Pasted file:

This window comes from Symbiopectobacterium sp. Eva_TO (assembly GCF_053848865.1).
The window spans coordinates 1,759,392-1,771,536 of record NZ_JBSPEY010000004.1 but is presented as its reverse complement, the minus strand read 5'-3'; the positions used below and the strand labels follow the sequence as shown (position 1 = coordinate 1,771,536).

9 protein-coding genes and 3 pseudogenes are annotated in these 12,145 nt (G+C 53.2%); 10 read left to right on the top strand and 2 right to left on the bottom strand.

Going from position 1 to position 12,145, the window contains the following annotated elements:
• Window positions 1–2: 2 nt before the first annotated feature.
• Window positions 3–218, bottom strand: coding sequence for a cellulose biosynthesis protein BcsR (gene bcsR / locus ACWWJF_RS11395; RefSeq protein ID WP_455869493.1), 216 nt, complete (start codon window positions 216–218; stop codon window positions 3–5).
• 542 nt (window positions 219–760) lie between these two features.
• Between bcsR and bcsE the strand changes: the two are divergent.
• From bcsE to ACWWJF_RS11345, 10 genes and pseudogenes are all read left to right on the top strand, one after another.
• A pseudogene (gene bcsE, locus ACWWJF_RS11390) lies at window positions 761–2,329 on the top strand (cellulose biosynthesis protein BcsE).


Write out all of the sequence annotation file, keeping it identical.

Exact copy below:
This window comes from Symbiopectobacterium sp. Eva_TO (assembly GCF_053848865.1).
The window spans coordinates 1,759,392-1,771,536 of record NZ_JBSPEY010000004.1 but is presented as its reverse complement, the minus strand read 5'-3'; the positions used below and the strand labels follow the sequence as shown (position 1 = coordinate 1,771,536).

9 protein-coding genes and 3 pseudogenes are annotated in these 12,145 nt (G+C 53.2%); 10 read left to right on the top strand and 2 right to left on the bottom strand.

Going from position 1 to position 12,145, the window contains the following annotated elements:
• Window positions 1–2: 2 nt before the first annotated feature.
• Window positions 3–218, bottom strand: coding sequence for a cellulose biosynthesis protein BcsR (gene bcsR / locus ACWWJF_RS11395; RefSeq protein ID WP_455869493.1), 216 nt, complete (start codon window positions 216–218; stop codon window positions 3–5).
• 542 nt (window positions 219–760) lie between these two features.
• Between bcsR and bcsE the strand changes: the two are divergent.
• From bcsE to ACWWJF_RS11345, 10 genes and pseudogenes are all read left to right on the top strand, one after another.
• A pseudogene (gene bcsE, locus ACWWJF_RS11390) lies at window positions 761–2,329 on the top strand (cellulose biosynthesis protein BcsE).